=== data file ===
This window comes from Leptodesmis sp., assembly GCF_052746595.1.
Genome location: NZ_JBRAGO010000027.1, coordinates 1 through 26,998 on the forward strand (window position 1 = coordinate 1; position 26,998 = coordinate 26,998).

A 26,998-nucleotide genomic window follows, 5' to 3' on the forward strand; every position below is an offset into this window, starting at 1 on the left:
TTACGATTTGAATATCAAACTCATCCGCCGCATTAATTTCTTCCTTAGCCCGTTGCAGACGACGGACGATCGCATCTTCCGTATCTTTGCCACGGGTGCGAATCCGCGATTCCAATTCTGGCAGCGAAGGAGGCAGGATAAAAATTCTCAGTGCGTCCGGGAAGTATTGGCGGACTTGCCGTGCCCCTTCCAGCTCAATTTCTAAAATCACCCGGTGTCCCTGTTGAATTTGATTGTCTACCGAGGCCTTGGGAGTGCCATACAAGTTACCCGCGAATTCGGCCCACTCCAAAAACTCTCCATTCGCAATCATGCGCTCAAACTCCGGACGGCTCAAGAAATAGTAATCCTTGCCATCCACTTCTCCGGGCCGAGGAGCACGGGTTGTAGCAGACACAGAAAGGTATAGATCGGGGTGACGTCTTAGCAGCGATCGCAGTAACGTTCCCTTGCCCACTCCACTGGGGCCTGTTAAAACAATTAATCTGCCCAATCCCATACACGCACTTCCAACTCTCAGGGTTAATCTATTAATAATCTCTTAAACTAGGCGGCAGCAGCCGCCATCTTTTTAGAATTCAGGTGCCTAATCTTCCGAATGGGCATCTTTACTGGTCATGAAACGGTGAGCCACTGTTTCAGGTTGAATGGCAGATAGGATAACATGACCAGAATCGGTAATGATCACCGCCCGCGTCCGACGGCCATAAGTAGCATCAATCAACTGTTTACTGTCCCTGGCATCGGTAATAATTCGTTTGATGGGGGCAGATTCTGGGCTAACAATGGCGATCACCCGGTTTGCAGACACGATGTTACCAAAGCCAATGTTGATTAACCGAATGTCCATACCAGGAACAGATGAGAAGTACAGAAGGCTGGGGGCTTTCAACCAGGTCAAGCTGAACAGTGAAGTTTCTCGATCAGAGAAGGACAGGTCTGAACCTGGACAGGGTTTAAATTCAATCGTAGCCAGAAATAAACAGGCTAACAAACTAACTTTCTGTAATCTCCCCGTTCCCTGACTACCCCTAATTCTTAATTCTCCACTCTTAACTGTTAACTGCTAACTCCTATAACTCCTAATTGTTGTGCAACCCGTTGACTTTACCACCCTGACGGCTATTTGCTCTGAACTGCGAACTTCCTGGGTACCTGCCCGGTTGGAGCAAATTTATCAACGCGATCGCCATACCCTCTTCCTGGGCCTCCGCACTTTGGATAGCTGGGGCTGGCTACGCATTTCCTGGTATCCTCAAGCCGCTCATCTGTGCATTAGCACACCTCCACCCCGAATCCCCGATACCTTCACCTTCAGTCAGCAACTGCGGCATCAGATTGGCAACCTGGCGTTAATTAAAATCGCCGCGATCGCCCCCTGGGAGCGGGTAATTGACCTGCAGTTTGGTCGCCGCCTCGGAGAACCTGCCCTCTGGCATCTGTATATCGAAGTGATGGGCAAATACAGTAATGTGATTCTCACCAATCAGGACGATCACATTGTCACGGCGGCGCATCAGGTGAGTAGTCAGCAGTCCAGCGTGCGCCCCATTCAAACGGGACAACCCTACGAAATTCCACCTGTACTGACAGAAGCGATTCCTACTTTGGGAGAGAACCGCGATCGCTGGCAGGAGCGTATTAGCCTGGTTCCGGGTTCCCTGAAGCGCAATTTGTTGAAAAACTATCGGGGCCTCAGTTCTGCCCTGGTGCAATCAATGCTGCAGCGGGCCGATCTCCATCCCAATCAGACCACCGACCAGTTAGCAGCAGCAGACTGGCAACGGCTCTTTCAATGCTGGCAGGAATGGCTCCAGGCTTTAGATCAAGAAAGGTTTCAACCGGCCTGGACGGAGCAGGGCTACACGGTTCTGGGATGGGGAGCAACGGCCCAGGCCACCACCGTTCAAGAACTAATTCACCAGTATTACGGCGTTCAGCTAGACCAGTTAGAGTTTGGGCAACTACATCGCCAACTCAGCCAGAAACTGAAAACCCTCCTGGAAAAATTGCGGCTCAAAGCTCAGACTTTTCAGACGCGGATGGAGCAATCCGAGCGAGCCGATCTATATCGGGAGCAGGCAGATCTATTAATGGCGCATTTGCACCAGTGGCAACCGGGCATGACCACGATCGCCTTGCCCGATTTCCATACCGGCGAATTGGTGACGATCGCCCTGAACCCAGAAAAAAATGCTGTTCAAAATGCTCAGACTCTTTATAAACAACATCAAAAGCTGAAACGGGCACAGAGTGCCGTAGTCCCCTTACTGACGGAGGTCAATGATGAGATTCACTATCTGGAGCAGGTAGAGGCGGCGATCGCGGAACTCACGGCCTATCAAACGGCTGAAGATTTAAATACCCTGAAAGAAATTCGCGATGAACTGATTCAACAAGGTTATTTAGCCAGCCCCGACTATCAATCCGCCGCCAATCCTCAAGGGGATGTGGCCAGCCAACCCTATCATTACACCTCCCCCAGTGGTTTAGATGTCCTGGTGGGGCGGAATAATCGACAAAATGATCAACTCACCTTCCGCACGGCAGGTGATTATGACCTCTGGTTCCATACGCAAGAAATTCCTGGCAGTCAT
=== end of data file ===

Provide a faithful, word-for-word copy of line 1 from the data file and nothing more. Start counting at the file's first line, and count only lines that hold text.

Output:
This window comes from Leptodesmis sp., assembly GCF_052746595.1.